ProPublica is a nonprofit newsroom that investigates abuses of power. Recently, they investigated dumping of nursing home residents. The investigation included how to count nursing home deaths. The way New York (and perhaps other states) count nursing home deaths incentivized dumping so the mortality rate at the facility looks better. The administration insisted the move wasn’t to help nursing homes suppress the fatalities and exposures.
“In the early weeks of the pandemic, the state had counted these deaths by attributing them to the nursing home regardless of where they physically occurred. But in April — as the death toll related to nursing homes mushroomed, hitting as many as 250 deaths a day — that changed: The administration of Gov. Andrew Cuomo decided not to count residents who died of COVID-19 in hospitals as nursing home deaths, saying it feared that their deaths would be double-counted if they were recorded that way.”
A nurse with the Columbia County Health Department discovered a pattern. She recorded the COVID-19 deaths at nearby hospitals. Many came from the same nursing home. The people dying were residents of the Grand Rehabilitation and Nursing in Barnwell. In all, the nurse counted at least 18 deaths of residents over a month. She noted that all had orders saying no measures were to be taken to keep them alive.
Her boss Dr. Mabb said that his department’s nurse had sent reports about the deaths of Barnwell residents to state authorities. He then asked for an investigation. Mabb contends that some residents died immediately after arriving at the hospitals. The fact that all 18 had do-not-resuscitate orders or similar directives is suspicious.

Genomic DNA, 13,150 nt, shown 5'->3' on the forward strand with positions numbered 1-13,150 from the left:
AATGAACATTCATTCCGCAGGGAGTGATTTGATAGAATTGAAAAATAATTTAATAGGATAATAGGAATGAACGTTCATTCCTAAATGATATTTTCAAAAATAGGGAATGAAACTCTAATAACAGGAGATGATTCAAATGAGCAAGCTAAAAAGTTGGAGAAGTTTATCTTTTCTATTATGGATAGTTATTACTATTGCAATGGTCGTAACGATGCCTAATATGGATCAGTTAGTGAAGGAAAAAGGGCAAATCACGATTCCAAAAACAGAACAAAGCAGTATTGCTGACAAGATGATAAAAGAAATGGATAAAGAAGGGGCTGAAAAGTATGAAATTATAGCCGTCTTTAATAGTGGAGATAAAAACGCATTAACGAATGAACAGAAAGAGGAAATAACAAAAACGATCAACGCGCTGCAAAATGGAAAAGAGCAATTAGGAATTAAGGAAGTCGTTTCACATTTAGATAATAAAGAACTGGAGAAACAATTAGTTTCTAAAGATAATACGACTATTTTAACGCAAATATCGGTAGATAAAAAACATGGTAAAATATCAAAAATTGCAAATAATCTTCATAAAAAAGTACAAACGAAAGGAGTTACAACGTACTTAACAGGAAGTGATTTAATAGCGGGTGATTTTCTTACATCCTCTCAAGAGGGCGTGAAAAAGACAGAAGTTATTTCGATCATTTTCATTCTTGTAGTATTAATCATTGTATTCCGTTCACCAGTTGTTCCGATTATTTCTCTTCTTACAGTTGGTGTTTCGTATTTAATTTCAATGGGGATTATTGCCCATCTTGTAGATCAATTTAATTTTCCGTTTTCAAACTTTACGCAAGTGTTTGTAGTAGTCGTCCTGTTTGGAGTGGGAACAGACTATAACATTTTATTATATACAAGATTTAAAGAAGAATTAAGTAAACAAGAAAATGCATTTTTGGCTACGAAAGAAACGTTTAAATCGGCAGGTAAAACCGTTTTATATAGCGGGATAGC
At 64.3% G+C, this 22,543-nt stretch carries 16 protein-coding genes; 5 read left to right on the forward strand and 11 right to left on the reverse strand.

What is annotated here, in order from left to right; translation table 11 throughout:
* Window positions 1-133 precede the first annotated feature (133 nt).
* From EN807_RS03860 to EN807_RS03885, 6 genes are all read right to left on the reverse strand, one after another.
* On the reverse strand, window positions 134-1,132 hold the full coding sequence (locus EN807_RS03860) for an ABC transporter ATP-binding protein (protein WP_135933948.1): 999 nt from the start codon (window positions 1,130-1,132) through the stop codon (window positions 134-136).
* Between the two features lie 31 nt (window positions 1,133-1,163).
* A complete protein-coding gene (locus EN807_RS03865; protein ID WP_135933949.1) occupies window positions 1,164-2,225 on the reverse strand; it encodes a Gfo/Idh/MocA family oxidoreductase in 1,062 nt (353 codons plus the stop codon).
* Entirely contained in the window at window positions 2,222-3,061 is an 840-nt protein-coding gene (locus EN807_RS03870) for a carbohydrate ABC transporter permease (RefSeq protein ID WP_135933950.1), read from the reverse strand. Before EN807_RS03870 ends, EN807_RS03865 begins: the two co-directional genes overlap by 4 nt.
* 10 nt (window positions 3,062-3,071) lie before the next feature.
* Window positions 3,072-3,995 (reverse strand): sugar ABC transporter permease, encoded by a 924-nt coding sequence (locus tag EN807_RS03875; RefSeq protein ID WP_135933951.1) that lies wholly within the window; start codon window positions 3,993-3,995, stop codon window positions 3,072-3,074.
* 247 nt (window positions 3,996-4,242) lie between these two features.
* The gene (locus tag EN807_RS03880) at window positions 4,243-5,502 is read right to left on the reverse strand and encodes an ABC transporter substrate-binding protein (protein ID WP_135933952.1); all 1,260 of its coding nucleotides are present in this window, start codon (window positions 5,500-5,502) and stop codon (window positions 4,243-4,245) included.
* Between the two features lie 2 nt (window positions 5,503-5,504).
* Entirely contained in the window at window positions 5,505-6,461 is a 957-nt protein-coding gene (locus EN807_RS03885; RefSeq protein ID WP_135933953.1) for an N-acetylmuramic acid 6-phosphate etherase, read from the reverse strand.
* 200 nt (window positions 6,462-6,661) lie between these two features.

Patsy Leader, the town supervisor, requested an investigation. She accuses Barnwell of dumping dying residents. Leader repeated the allegation in an interview with ProPublica.
“There are very few legitimate reasons for a nursing home to send seriously ill residents with do-not-resuscitate orders to a hospital unless there is a real chance that their conditions could be improved,” Mabb said. “We flagged it for the state. We told the Department of Health we thought something big was going on.”
Since May, Health Department investigators conducted “complaint surveys” at the Barnwell home. Scores of staff members and residents at the home tested positive for COVID-19. The Department of Health website shows that inspectors found problems with the facility’s ability to contain the virus: The facility failed to separate uninfected residents living with infected residents; the facility failed to separate residents suspected of having COVID-19. New York had to relocate dozens of residents. The inspectors cited the facility and ordered a halt to additional admissions. Those poor residents.
Barnwell staffers were confused about safety rules and proper infection control. The caregivers did not know when to wear masks and gloves. The report said the spread of the virus in the homes had been driven by infected staff members. Incredible. Clearly Avoidable. This kind of behavior is happening all over the country including Spartanburg. Call us. We hope we can help.